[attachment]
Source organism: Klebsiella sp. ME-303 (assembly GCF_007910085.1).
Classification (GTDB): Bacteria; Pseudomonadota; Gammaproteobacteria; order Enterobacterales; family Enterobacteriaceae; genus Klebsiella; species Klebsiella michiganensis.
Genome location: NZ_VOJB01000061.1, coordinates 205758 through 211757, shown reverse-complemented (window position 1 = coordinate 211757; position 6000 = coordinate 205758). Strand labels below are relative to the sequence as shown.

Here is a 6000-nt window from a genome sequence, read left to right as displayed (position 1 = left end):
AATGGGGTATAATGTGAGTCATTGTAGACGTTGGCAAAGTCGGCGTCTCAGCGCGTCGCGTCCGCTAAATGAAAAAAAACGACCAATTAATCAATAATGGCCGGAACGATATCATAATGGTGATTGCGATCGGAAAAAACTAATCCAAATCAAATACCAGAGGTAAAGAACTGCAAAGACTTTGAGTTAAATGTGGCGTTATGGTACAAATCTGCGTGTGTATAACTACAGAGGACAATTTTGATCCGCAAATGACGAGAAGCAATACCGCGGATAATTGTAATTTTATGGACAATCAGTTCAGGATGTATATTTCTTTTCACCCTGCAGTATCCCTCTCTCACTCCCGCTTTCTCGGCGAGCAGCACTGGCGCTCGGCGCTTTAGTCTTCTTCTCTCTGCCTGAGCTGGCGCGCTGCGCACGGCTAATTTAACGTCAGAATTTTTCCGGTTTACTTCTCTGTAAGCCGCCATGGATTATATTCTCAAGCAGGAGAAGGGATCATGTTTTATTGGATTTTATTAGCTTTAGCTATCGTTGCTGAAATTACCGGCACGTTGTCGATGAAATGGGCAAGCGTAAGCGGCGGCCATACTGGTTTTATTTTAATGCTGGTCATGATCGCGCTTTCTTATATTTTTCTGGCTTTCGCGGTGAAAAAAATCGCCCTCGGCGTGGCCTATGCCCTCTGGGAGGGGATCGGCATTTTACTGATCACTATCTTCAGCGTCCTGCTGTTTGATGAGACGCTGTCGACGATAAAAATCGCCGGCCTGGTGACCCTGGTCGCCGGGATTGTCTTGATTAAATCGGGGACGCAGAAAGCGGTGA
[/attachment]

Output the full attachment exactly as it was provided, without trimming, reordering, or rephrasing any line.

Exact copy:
Source organism: Klebsiella sp. ME-303 (assembly GCF_007910085.1).
Classification (GTDB): Bacteria; Pseudomonadota; Gammaproteobacteria; order Enterobacterales; family Enterobacteriaceae; genus Klebsiella; species Klebsiella michiganensis.
Genome location: NZ_VOJB01000061.1, coordinates 205758 through 211757, shown reverse-complemented (window position 1 = coordinate 211757; position 6000 = coordinate 205758). Strand labels below are relative to the sequence as shown.

Here is a 6000-nt window from a genome sequence, read left to right as displayed (position 1 = left end):
AATGGGGTATAATGTGAGTCATTGTAGACGTTGGCAAAGTCGGCGTCTCAGCGCGTCGCGTCCGCTAAATGAAAAAAAACGACCAATTAATCAATAATGGCCGGAACGATATCATAATGGTGATTGCGATCGGAAAAAACTAATCCAAATCAAATACCAGAGGTAAAGAACTGCAAAGACTTTGAGTTAAATGTGGCGTTATGGTACAAATCTGCGTGTGTATAACTACAGAGGACAATTTTGATCCGCAAATGACGAGAAGCAATACCGCGGATAATTGTAATTTTATGGACAATCAGTTCAGGATGTATATTTCTTTTCACCCTGCAGTATCCCTCTCTCACTCCCGCTTTCTCGGCGAGCAGCACTGGCGCTCGGCGCTTTAGTCTTCTTCTCTCTGCCTGAGCTGGCGCGCTGCGCACGGCTAATTTAACGTCAGAATTTTTCCGGTTTACTTCTCTGTAAGCCGCCATGGATTATATTCTCAAGCAGGAGAAGGGATCATGTTTTATTGGATTTTATTAGCTTTAGCTATCGTTGCTGAAATTACCGGCACGTTGTCGATGAAATGGGCAAGCGTAAGCGGCGGCCATACTGGTTTTATTTTAATGCTGGTCATGATCGCGCTTTCTTATATTTTTCTGGCTTTCGCGGTGAAAAAAATCGCCCTCGGCGTGGCCTATGCCCTCTGGGAGGGGATCGGCATTTTACTGATCACTATCTTCAGCGTCCTGCTGTTTGATGAGACGCTGTCGACGATAAAAATCGCCGGCCTGGTGACCCTGGTCGCCGGGATTGTCTTGATTAAATCGGGGACGCAGAAAGCGGTGA